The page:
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Peruvian Women's Centre Flora Tristán implemented the project “Indigenous women ‘My city, my space’: local answers to violence and discrimination” with support from the UN Trust Fund to End Violence against Women for three years. The project aimed to reduce the risk of violence and racial/ethnic discrimination in public spaces for indigenous Amazonian women and girls in Satipo province. The final evaluation found that the project surpassed its goals.
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The UN Trust Fund to End Violence against Women funded Sahayog Society for Participatory Rural Development’s project “Partnering for Change” for three years. The project aimed to change gender relations and gender-biased social norms in order to increase gender equality and prevent violence against women. The final evaluation found that the project achieved significant changes in the target communities.
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The UN Trust Fund to End Violence against Women provided funding to Pragya’s initiative “Comprehensive Primary Prevention Programme Addressing Violence against Ethnic Minority Women in India”. Implemented in five states, the project tackled violence against tribal women in broad areas – legal and political; youth education; prevention mechanisms; and support services. The evaluation concluded that the project significantly contributed to positive change in the lives of women in the targeted communities, and that knowledge generation will help sustain the progress made.
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From January 2016 to January 2019, the UN Trust Fund to End Violence against Women worked with the National Network for the Promotion of Women (RNPM), helping fund its project “Older Women who have Experienced Violence Exercising their Rights”. The final evaluation found that the project was largely successful, and through its training and empowerment strategies it reached 415 women who had experienced gender-based violence.
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The project “Community-based Intervention to Alleviate the Different Forms of Violence against Women and Women's Vulnerability to HIV”, implemented by Al Shehab Institution for Comprehensive Development, was funded from January 2015 to December 2017 by the UN Trust Fund to End Violence against Women. The final evaluation found that the project raised women’s understanding of personal and structural violence, and improved their interaction with support services.
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Breakthrough Trust implemented the project “Preventing Violence: Change Starts Now in India” with support from the UN Trust Fund to End Violence against Women. The final evaluation found that a critical assessment is needed to transform increased awareness against sexual harassment and domestic violence into action.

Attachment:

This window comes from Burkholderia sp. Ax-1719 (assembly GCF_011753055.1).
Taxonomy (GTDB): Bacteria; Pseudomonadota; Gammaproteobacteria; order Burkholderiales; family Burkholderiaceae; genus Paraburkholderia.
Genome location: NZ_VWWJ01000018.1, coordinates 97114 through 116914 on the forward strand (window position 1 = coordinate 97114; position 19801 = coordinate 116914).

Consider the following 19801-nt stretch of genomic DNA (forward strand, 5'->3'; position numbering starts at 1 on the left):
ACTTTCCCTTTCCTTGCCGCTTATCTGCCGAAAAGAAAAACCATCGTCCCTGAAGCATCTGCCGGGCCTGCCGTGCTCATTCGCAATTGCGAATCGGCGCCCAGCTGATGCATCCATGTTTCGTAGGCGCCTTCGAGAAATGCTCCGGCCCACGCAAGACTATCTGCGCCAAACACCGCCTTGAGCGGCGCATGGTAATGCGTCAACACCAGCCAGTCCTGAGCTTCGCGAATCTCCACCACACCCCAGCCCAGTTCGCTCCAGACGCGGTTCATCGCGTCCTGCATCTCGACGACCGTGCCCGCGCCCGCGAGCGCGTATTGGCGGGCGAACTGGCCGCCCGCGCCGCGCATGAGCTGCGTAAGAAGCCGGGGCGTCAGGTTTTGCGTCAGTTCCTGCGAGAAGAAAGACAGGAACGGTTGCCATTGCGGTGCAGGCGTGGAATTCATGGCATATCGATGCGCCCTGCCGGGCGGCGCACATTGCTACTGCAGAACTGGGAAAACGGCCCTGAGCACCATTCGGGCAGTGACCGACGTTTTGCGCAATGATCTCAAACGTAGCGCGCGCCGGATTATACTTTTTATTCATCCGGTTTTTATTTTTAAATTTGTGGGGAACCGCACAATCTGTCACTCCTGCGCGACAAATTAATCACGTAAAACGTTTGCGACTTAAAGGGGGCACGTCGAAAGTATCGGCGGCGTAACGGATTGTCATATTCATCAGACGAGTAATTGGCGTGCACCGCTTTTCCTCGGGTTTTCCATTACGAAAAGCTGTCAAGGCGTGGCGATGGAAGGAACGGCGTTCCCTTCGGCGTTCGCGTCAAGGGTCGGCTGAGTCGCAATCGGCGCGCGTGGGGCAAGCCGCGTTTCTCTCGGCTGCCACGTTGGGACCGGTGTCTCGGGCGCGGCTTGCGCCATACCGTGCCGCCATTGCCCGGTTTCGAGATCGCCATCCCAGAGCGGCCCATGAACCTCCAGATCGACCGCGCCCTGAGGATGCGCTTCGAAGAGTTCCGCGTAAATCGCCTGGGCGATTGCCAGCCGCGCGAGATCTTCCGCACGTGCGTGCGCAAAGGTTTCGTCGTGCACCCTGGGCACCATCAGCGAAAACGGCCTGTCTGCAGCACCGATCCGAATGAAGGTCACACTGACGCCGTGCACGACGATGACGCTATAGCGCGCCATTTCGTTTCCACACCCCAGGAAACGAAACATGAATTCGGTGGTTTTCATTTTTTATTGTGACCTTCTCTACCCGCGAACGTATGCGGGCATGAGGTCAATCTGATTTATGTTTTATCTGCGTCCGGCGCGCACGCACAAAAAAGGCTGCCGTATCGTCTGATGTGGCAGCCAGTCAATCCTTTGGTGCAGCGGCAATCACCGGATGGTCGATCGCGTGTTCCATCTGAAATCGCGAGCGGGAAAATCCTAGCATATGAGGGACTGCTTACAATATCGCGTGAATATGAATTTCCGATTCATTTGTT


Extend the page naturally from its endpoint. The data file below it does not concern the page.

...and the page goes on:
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From January 2013 to December 2015, DEMUS led a project to further the rights of women who have experienced gender-based violence in six Peruvian judicial districts, specifically by improving the women’s access to justice. The final evaluation found that the institutional changes achieved were significant, but stressed the importance of implementing monitoring and evaluation measures to sustain the changes.
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Samvedana is an intervention programme aimed at reducing violence against women in sex work in Karnataka, India. It was implemented from December 2011 to July 2015 by the Karnataka Health Promotion Trust and received a three-year grant from the UN Trust Fund to End Violence against Women. The final evaluation found that female sex workers and community-based organizations gained knowledge about violence against women and its relation to health and wellbeing, and felt empowered to address the issue collectively
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The project Anti-Harassment Committee and Violence Prevention System in Export-Oriented Garment Factories was implemented in south India and Bangladesh by the Fair Wear Foundation from October 2011 to March 2015, with support from the UN Trust Fund to End Violence against Women. The final evaluation found the project was effective in responding to the needs of women and girls in the garment industry, and that some innovative ideas had been developed that could be useful in other sectors.
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The project Innovating Citizen Participation in Political Advocacy from Adolescence: Exercising Our Right to a Life Free of Violence in Piura, Junín and the Amazon was implemented by the Association of Social Communicators CALANDRIA from September 2010 to December 2013 and received a three-year grant from the UN Trust Fund to End Violence against Women. The final evaluation found that the project contributed to the increased capacity of adolescent and rural women to exercise their rights.